Removing checkers (bearing off) or playing up
All 15 checkers have to be in one's inner table. If that happens at the first part of a two-stage move, bearing off may start with the second.
Borne off checkers are placed beside the board.
If a blot is hit while bearing off it must be re-entered and moved around again before the bearing off can continue.
There is no obligation to bear off, if a player rather moves a checker closer to the exit. This so called playing up is mandatory, if a point higher than the roll is occupied.
If a rolled number corresponds to an occupied point
- A checker can be removed from the corresponding point (for example: 2 and 4) or else
- Moved inside the inner table to place it on a lower point (for example: roll-3, the checker on point 6 is played up to 3).
If a rolled number corresponds to an unoccupied point
- If there is no checker on a higher point, bear off the checkers on the next lower number.
- If a checker is on a higher point, bearing off is not allowed. Move the checker towards the exit (play up).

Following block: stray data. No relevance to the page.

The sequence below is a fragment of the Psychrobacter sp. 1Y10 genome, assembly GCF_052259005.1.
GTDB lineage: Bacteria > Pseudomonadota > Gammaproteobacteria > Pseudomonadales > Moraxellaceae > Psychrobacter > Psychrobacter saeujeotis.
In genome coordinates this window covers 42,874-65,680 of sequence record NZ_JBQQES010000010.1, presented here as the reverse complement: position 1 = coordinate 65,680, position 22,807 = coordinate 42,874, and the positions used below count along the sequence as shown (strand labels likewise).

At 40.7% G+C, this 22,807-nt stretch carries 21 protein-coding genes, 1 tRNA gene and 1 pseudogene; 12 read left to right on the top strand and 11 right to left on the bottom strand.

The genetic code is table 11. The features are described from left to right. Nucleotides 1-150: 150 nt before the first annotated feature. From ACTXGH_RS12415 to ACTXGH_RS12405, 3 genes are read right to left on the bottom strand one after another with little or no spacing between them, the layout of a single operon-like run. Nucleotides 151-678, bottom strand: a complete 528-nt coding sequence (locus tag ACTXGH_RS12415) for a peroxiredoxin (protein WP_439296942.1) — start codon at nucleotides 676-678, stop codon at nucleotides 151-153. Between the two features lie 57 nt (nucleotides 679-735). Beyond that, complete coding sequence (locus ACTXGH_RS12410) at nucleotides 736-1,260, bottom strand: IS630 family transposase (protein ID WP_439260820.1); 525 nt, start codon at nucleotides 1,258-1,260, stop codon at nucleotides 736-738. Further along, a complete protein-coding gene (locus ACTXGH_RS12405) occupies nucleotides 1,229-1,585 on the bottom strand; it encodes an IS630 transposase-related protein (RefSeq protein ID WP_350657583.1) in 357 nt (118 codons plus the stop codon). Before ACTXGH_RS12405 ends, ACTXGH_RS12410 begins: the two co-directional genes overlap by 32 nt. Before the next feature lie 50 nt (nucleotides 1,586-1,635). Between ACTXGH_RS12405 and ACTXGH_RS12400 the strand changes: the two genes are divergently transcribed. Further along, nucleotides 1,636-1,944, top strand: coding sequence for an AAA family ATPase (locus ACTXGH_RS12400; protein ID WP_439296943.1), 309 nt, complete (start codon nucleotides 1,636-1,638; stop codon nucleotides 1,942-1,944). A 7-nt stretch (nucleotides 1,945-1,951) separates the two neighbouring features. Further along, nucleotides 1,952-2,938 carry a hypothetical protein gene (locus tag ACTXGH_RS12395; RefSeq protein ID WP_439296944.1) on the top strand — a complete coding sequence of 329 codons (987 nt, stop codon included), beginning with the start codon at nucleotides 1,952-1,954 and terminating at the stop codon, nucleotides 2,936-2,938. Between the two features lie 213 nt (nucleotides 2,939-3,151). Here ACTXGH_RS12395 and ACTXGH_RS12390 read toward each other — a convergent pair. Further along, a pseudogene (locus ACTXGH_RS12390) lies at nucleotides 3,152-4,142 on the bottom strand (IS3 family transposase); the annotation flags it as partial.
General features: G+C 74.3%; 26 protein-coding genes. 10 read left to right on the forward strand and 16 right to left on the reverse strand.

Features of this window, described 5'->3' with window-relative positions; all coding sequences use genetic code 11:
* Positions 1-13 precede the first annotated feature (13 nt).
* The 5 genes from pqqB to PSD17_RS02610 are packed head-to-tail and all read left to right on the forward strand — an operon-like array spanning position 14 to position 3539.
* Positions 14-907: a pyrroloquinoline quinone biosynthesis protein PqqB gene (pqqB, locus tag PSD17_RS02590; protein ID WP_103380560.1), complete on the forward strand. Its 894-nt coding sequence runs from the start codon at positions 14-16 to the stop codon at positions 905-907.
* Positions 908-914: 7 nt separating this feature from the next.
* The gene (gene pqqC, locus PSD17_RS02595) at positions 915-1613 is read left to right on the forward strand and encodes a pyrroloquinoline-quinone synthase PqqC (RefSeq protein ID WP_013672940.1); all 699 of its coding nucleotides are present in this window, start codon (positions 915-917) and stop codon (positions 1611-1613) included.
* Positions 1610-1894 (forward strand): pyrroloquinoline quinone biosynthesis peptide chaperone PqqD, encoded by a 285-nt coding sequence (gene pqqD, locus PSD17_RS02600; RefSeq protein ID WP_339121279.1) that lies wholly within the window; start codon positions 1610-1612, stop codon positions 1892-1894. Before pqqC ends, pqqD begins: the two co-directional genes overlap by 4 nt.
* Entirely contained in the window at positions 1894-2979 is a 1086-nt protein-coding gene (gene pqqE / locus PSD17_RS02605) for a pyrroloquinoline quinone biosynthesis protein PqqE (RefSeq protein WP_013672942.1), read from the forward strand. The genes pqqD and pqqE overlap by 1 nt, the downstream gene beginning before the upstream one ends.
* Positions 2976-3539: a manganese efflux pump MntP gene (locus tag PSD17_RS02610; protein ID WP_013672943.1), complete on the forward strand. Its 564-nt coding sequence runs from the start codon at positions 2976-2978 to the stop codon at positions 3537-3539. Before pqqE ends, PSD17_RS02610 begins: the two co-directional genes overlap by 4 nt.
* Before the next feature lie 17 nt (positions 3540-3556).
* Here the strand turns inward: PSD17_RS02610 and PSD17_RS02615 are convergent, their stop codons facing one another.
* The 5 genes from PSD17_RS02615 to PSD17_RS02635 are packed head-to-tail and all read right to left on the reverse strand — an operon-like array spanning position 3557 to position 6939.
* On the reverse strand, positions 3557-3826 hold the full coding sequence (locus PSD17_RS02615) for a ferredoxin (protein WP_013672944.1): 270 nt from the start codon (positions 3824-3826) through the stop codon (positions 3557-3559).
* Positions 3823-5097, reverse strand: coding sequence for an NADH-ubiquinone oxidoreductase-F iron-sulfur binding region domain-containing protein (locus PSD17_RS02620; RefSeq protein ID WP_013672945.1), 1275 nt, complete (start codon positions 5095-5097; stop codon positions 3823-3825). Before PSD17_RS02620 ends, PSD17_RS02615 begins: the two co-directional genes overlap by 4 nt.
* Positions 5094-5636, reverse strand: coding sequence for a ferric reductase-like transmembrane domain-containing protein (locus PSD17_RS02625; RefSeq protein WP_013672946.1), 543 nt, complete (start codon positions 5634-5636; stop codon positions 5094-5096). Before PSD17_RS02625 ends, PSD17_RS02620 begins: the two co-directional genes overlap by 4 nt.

- Roll the dice and play up and/or bear off
The winner is ...
The first player to bear off all his checkers.
|State of loser's checkers
||Kind of win
|The loser has removed at least one checker
|The loser has not removed any checker
|The loser has not removed any checker from the board and has one or more checkers in the winner's inner table or on the bar
Tactics / strategies
Next -> Doubling and Gambling
- Protect your own checkers: avoid blots (only one of your checkers on a point), make points (two or more of your checkers on one point) and build blocks (consecutive made points).
- Make points and blocks to hinder your opponent's progress:
He cannot land on your points which might hinder his moves altogether. In your inner table, points and blocks serve well to make re-entering checkers difficult.
- Hit your opponent's checkers, considering your own risk.
- It's a race: the faster one has the advantage.
- The holding game: If you are not ahead, maintain control of a point on the opponent's side of the board (anchor) in the hope to hit a blot and roll large doubles for a fast escape.
- The back game: When hopelessly behind, opt for building two or more anchors in the opponent's inner table plus a wall of checkers (prime) to obstruct the opposing checkers behind it.
- Blitz: Cover your entire inner table as quickly as possible to render the opponent's re-entering and escaping very difficult.